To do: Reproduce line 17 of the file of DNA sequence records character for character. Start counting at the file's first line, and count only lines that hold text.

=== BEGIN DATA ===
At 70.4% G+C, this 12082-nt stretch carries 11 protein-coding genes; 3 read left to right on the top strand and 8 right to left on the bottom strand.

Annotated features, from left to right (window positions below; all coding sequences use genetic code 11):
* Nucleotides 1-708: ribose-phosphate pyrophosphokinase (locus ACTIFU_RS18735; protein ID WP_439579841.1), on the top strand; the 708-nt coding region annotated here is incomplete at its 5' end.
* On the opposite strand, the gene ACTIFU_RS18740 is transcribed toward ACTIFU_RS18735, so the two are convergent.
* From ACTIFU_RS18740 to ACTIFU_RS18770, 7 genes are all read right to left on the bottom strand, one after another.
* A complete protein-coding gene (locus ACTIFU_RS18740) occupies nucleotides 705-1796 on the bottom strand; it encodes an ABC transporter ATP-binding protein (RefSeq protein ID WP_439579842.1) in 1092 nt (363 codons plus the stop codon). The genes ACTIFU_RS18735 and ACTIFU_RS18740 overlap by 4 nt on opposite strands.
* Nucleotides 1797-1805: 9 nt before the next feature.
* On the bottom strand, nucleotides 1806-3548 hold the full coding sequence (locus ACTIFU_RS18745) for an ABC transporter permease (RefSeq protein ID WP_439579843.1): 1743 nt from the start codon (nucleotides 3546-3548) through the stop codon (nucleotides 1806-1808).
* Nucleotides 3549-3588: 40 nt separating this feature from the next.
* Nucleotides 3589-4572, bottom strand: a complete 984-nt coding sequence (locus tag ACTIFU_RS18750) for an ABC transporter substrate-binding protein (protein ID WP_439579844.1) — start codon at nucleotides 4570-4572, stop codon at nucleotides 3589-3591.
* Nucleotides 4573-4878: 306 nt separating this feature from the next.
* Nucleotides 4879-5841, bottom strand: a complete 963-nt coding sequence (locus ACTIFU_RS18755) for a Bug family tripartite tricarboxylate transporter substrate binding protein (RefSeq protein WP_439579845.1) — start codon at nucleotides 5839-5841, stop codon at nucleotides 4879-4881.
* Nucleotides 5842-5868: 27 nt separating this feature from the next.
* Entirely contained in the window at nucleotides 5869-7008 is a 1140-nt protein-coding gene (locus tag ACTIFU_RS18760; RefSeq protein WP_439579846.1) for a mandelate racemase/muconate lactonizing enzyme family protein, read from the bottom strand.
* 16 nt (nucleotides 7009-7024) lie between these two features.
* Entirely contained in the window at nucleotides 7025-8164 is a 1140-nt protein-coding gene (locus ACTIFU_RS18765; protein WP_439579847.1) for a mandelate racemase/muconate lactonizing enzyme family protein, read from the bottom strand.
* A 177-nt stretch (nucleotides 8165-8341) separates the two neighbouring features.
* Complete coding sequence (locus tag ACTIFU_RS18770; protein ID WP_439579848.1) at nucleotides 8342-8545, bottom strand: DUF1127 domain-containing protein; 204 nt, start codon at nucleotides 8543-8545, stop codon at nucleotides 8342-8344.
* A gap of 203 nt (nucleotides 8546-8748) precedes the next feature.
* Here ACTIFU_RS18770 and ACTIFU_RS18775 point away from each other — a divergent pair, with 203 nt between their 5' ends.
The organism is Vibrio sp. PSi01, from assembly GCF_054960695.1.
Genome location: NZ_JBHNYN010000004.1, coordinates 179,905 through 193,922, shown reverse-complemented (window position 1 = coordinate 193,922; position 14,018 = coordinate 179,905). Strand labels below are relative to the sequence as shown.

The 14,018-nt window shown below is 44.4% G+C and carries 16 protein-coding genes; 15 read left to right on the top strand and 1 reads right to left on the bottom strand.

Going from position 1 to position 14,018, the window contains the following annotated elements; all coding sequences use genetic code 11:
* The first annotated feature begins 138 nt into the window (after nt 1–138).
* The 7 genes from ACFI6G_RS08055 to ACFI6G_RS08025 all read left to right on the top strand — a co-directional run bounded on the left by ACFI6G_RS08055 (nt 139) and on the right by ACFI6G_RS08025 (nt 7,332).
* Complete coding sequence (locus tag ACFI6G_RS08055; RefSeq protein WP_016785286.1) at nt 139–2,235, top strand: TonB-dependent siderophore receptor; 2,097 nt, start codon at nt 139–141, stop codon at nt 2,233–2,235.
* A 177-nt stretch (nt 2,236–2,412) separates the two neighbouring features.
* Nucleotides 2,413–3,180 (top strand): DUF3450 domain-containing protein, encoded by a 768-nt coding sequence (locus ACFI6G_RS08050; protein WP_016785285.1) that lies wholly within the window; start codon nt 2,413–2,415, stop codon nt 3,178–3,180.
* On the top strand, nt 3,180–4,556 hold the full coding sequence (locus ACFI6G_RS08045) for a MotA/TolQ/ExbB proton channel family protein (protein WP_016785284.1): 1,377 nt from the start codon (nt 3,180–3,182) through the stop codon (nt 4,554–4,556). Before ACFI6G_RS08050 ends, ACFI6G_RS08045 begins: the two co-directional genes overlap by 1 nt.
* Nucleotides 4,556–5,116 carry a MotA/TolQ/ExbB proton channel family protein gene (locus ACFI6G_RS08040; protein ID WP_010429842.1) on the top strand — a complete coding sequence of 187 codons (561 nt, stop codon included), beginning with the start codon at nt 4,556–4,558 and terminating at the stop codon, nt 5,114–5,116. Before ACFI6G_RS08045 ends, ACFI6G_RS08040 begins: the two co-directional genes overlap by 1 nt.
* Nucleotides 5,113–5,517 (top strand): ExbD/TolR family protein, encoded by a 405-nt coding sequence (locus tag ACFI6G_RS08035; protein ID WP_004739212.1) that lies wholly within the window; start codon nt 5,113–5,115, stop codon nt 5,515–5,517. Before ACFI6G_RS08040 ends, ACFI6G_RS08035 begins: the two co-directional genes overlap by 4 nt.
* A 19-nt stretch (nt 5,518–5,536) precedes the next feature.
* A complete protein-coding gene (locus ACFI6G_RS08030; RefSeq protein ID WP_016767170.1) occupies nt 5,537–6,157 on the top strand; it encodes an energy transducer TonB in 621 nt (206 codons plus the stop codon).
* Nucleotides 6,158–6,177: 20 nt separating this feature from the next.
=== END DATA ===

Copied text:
* A 177-nt stretch (nucleotides 8165-8341) separates the two neighbouring features.